Page:Sacred Books of the East - Volume 42.djvu/71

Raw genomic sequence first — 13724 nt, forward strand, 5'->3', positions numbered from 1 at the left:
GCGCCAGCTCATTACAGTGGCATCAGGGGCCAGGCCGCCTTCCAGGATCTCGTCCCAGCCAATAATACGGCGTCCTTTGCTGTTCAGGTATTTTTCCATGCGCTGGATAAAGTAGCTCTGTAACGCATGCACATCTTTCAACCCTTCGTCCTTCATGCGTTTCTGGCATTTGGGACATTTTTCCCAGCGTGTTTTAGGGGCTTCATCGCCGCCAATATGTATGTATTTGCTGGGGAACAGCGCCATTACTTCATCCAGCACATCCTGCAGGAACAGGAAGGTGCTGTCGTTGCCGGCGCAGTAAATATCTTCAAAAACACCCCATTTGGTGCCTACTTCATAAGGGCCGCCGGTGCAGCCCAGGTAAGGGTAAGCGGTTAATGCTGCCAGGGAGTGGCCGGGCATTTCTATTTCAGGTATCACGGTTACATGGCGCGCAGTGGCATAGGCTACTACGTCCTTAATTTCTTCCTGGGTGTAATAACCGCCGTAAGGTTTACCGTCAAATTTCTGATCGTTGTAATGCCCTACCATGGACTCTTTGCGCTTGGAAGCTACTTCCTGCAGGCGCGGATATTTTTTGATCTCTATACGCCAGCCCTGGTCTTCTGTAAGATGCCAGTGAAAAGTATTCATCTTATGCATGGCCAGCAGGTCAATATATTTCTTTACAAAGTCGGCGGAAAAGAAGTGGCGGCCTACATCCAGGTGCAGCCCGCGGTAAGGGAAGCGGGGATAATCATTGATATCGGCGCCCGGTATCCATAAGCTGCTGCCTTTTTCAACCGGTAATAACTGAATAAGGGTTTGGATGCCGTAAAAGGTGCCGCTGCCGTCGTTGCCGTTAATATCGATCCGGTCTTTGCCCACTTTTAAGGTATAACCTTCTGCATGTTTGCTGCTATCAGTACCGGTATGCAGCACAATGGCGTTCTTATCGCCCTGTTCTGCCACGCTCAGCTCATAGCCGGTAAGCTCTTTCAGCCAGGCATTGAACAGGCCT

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��flitted through the minds of the systematic theologians Relation of °^ ^^^ Atharvan schools as they continued the purohita to insist upoH the name Brahma-veda for their scriptures, and upon the office of Brah- man for their priests. A measure of substantiaUty may, however, come to their claim from another quarter at a comparatively early time, in this instance with the passive support of all Vedic schools. The matter concerns the office of the purohita, the spiritual and temporal aid of the king, his chaplain, and chancellor. One would again look in vain in the non-Atharvanic Sa7//hitas, Brahma//as, or Sutras for the direct declaration that the purohita either was, or should be, an adherent of the Atharvan. These texts do not mention the Atharvan in this connection any more than in connection with the office of the Brahman at the sacrifice. Yet it seems extremely unlikely that the knowledge of Atharvan practices should not have been considered a very valuable adjunct, if not a conditio sine qua non, of the purohiti. Purohitas, whether they are formal adherents of the AV. or not, are always engaging in Atharvanic practices, even against one another (cf. Max Muller, Ancient Sanskrit Literature, p. 486). The interests of the king and his sovereignty (kshatriya and kshatram) are too obviously dependent upon magic rites to admit the likelihood that the pretensions to this office on the part of him that knew them should have been ignored. At all periods the safety of the king, the prosperity of his people, his ascendency over hostile neighbours, must have depended upon the skill of his purohita in magic. The description. Ait. Br. VIII, 24-28, of the purohita, his func- tions, and his relation to the king, transfer the reader to the sphere and spirit of the Atharvan. The purohita secures for the king royalty, strength, empire, and people (VIII, 24, 7). The purohita is a fire with five flaming missiles, dangerous when not properly propitiated ; but, duly honoured, he embraces the king, protecting him with his flames as the ocean the earth (VIII, 25, i). His people do not die young, his own life's breath does not leave him before he has reached the full limits of his life, he lives to

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